The 2016 Constitution of the Ivory Coast (Côte d'Ivoire) stipulates that: "The right to life is inviolable. ... No one has the right to take the life of another person."Art. 3, 2016 Constitution of the Ivory Coast.The Constitution also prohibits torture and inhuman, cruel, degrading and humiliating treatment.Art. 4, 2016 Constitution of the Ivory Coast.
The use of force by the police or other law enforcement agencies is not specifically regulated by the Constitution.
1966 Covenant on Civil and Political Rights (ICCPR)
|ICCPR Optional Protocol 1||State Party|
|1984 Convention against Torture (CAT)||State Party|
|Competence of CAT Committee to receive individual complaints||No|
|CAT Optional Protocol 1||Not party|
|1998 Rome Statute of the International Criminal Court||State Party|
1981 African Charter on Human and Peoples' Rights
|1998 Protocol to the African Charter on the African Court||State Party|
|Article 34(6) declaration regarding individual petitions||Yes|
|Malabo Protocol on Amendments to the African Court of Justice and Human Rights||Not party|
Police Use of Force
There is no detailed legislation governing police use of force and firearms in Ivory Coast.
Use of Force in Custodial Settings
The 1960 Code of Criminal Procedure governs use of force in prisons. Prison officers should only use force against detainees in the case of self-defense, attempted escape, or resistance through violence or passive refusal to obey orders.Art. 61, 1960 Code of Criminal Procedure.Firearms may be used:
- When the personnel is the object of violence or assault or when the personnel is threatened by armed individuals;
- When an inmate escapes and does not comply with repeated "stop" calls made out loud;
- When individuals in groups, whether from within or from outside the prison, seek to force open the doors and it is not possible to prevent this other than by the use of arms.Art. 64, 1960 Code of Criminal Procedure.
In a case of self-defence, firearms must always be aimed at the legs.Art. 64, 1960 Code of Criminal Procedure.
These rules are considerably more permissive than international law allows.
There is no external, independent civilian oversight of the police in Ivory Coast. The General Directorate of the National Police (La Direction Générale de la Police Nationale, DGPN) is responsible for investigating alleged abuses of police powers.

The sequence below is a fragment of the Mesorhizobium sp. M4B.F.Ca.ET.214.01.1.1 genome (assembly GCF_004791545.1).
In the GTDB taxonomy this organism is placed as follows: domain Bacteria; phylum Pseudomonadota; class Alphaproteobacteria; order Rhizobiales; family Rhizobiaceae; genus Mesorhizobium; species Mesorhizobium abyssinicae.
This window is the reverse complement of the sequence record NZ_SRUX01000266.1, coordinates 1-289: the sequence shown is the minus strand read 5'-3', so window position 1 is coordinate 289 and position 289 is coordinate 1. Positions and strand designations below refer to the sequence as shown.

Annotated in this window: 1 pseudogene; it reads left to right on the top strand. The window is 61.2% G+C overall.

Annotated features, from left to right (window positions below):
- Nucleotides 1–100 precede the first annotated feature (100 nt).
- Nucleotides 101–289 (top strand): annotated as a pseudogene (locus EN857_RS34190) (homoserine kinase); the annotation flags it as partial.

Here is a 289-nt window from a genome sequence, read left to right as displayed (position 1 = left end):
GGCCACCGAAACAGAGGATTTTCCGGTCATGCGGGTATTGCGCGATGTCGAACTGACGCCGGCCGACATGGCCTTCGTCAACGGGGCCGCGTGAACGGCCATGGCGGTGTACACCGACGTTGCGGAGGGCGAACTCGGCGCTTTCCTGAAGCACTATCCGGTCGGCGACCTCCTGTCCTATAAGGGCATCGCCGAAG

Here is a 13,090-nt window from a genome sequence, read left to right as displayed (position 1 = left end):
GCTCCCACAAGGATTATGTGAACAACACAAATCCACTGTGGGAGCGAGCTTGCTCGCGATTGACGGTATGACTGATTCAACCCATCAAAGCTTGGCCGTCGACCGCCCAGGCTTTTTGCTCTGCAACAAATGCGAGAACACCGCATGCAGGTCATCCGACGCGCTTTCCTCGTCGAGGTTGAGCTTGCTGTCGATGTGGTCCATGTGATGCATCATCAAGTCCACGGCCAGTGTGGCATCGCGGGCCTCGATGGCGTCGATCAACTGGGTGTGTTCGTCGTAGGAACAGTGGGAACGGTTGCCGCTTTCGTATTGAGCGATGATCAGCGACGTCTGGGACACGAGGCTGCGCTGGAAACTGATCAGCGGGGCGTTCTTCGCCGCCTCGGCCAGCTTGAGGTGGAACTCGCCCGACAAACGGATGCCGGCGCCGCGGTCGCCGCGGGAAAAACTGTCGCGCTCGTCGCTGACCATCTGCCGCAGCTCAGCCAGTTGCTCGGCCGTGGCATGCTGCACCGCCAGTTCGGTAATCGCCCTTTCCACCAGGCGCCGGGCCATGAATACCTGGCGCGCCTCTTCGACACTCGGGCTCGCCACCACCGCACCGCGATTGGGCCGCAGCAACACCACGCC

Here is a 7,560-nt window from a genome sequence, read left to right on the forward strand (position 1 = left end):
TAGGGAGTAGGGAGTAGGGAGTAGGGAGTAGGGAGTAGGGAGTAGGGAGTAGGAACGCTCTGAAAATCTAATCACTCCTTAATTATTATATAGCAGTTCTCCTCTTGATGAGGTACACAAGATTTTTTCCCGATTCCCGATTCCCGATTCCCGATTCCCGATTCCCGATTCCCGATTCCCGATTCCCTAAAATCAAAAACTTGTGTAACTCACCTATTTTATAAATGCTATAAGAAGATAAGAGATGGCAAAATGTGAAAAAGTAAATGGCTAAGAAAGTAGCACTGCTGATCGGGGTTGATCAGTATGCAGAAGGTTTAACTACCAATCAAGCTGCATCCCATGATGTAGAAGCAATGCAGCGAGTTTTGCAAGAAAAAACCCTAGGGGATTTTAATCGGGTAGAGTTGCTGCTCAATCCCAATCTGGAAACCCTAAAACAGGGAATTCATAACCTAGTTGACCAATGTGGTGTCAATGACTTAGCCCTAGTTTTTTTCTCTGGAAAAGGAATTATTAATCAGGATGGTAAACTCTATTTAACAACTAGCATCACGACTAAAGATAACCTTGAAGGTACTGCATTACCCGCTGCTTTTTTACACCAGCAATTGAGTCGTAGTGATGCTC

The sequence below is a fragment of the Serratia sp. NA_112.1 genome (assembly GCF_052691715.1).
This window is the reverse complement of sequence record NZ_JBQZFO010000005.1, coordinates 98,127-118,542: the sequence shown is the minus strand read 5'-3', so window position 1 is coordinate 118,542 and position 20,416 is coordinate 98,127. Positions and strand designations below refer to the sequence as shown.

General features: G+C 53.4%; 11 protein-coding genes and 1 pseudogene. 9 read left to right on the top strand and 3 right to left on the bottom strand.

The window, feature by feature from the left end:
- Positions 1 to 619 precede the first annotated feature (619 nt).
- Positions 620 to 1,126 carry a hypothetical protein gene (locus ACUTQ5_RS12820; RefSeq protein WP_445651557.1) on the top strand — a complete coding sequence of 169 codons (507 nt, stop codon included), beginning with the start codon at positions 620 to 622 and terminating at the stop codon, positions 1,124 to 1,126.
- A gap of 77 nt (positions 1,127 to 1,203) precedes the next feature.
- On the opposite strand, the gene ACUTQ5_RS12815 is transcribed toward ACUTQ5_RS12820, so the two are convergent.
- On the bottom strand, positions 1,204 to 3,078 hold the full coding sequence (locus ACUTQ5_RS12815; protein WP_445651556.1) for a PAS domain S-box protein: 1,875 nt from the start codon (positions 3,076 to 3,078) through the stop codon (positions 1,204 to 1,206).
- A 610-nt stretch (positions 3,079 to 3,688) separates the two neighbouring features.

Views and Concluding Observations of United Nations Treaty Bodies
In its 2015 Concluding Observations on Ivory Coast, the Human Rights Committee expressed its concern
about the numerous cases of torture by the police, defence and security forces, particularly at the National Surveillance Directorate (DST) and the Centre for the Coordination of Operational Decisions, and by the Republican Forces of Côte d’Ivoire. It is also concerned about reports that torture has neither been defined nor criminalized in the Criminal Code, so that it is difficult to institute prosecutions for torture. The Committee is concerned, in addition, about allegations that perpetrators of acts of torture enjoy impunity, and it notes the lack of information concerning investigations, prosecutions and convictions for acts of torture in the report of the National Commission of Inquiry and concerning those conducted in the State party during the period from 2000 to 2010. Furthermore, the Committee is concerned about the lack of an independent and effective mechanism for receiving and investigating allegations of torture by the police and defence forces.
In 2018, the African Commission on and Peoples’ Rights issued its Concluding Observations on Ivory Coast. It called on the authorities to put in place a national mechanism to prevent torture in police stations, detention centres, and other places.
There are no details of any recent cases of prosecution of law enforcement officials for excessive use of force.